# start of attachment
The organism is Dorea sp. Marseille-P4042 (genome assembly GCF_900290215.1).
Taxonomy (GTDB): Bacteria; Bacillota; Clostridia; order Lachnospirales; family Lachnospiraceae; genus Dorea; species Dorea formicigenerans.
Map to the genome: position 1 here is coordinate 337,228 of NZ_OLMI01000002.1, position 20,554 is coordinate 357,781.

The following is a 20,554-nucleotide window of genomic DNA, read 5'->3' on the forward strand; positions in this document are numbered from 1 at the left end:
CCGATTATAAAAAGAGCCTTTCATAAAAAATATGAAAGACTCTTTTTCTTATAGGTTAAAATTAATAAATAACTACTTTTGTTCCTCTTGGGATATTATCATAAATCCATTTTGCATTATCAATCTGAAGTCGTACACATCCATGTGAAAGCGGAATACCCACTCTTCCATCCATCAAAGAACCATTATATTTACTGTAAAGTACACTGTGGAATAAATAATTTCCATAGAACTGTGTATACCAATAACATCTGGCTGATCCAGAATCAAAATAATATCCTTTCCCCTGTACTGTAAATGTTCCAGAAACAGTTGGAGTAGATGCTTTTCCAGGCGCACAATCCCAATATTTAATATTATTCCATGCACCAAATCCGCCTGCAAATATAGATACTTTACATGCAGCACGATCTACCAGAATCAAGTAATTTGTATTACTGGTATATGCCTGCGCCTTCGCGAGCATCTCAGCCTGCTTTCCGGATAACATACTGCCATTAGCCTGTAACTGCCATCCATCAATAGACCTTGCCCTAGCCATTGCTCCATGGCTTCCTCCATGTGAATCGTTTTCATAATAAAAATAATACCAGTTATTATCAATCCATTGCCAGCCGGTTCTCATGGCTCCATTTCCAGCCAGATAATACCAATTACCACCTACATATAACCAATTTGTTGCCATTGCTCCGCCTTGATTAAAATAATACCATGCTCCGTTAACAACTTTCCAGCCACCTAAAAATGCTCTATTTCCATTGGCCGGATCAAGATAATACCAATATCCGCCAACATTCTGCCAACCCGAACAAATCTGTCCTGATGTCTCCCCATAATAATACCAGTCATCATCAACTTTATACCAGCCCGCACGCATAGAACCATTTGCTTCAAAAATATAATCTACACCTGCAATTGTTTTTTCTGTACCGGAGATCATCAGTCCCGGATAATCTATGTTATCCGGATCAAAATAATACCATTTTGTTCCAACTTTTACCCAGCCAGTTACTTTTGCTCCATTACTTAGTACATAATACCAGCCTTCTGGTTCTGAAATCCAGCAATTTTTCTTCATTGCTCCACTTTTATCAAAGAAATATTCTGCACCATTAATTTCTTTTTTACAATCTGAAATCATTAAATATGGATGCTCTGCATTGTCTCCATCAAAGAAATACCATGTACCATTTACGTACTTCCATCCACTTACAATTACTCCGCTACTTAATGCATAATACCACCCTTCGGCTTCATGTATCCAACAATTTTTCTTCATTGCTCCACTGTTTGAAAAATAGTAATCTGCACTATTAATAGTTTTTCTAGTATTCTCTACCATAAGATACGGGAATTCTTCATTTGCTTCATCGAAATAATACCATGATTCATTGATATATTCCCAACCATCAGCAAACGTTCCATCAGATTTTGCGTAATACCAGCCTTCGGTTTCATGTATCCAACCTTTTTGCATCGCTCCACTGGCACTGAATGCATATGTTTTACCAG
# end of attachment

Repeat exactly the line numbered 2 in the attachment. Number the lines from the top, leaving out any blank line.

Taxonomy (GTDB): Bacteria; Bacillota; Clostridia; order Lachnospirales; family Lachnospiraceae; genus Dorea; species Dorea formicigenerans.